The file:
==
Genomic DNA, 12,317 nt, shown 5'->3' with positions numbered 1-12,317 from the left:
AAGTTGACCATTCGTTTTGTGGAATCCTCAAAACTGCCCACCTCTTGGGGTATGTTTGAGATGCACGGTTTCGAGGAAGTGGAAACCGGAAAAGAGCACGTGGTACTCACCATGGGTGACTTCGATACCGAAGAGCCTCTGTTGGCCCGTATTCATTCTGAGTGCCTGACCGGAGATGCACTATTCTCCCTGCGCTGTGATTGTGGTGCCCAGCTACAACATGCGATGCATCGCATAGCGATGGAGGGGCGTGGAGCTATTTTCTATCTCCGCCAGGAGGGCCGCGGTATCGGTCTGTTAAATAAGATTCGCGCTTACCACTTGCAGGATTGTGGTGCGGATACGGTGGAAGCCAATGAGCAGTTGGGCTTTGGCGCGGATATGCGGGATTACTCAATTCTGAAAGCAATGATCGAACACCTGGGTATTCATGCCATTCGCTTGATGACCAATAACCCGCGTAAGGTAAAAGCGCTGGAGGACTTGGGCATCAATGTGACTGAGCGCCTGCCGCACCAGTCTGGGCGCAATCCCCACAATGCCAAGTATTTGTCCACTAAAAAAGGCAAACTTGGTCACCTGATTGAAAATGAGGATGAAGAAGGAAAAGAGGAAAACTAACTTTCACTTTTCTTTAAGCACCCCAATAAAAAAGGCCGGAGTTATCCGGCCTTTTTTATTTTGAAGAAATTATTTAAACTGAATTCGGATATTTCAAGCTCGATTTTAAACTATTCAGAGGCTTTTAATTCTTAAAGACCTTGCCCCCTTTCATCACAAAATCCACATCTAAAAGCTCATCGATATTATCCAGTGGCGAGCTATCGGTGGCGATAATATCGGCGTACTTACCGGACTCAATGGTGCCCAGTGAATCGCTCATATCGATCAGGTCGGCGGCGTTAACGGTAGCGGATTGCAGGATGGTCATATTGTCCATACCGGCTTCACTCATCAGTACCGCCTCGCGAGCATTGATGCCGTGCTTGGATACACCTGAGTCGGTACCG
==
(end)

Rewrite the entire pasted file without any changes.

Genomic DNA, 12,317 nt, shown 5'->3' with positions numbered 1-12,317 from the left:
AAGTTGACCATTCGTTTTGTGGAATCCTCAAAACTGCCCACCTCTTGGGGTATGTTTGAGATGCACGGTTTCGAGGAAGTGGAAACCGGAAAAGAGCACGTGGTACTCACCATGGGTGACTTCGATACCGAAGAGCCTCTGTTGGCCCGTATTCATTCTGAGTGCCTGACCGGAGATGCACTATTCTCCCTGCGCTGTGATTGTGGTGCCCAGCTACAACATGCGATGCATCGCATAGCGATGGAGGGGCGTGGAGCTATTTTCTATCTCCGCCAGGAGGGCCGCGGTATCGGTCTGTTAAATAAGATTCGCGCTTACCACTTGCAGGATTGTGGTGCGGATACGGTGGAAGCCAATGAGCAGTTGGGCTTTGGCGCGGATATGCGGGATTACTCAATTCTGAAAGCAATGATCGAACACCTGGGTATTCATGCCATTCGCTTGATGACCAATAACCCGCGTAAGGTAAAAGCGCTGGAGGACTTGGGCATCAATGTGACTGAGCGCCTGCCGCACCAGTCTGGGCGCAATCCCCACAATGCCAAGTATTTGTCCACTAAAAAAGGCAAACTTGGTCACCTGATTGAAAATGAGGATGAAGAAGGAAAAGAGGAAAACTAACTTTCACTTTTCTTTAAGCACCCCAATAAAAAAGGCCGGAGTTATCCGGCCTTTTTTATTTTGAAGAAATTATTTAAACTGAATTCGGATATTTCAAGCTCGATTTTAAACTATTCAGAGGCTTTTAATTCTTAAAGACCTTGCCCCCTTTCATCACAAAATCCACATCTAAAAGCTCATCGATATTATCCAGTGGCGAGCTATCGGTGGCGATAATATCGGCGTACTTACCGGACTCAATGGTGCCCAGTGAATCGCTCATATCGATCAGGTCGGCGGCGTTAACGGTAGCGGATTGCAGGATGGTCATATTGTCCATACCGGCTTCACTCATCAGTACCGCCTCGCGAGCATTGATGCCGTGCTTGGATACACCTGAGTCGGTACCG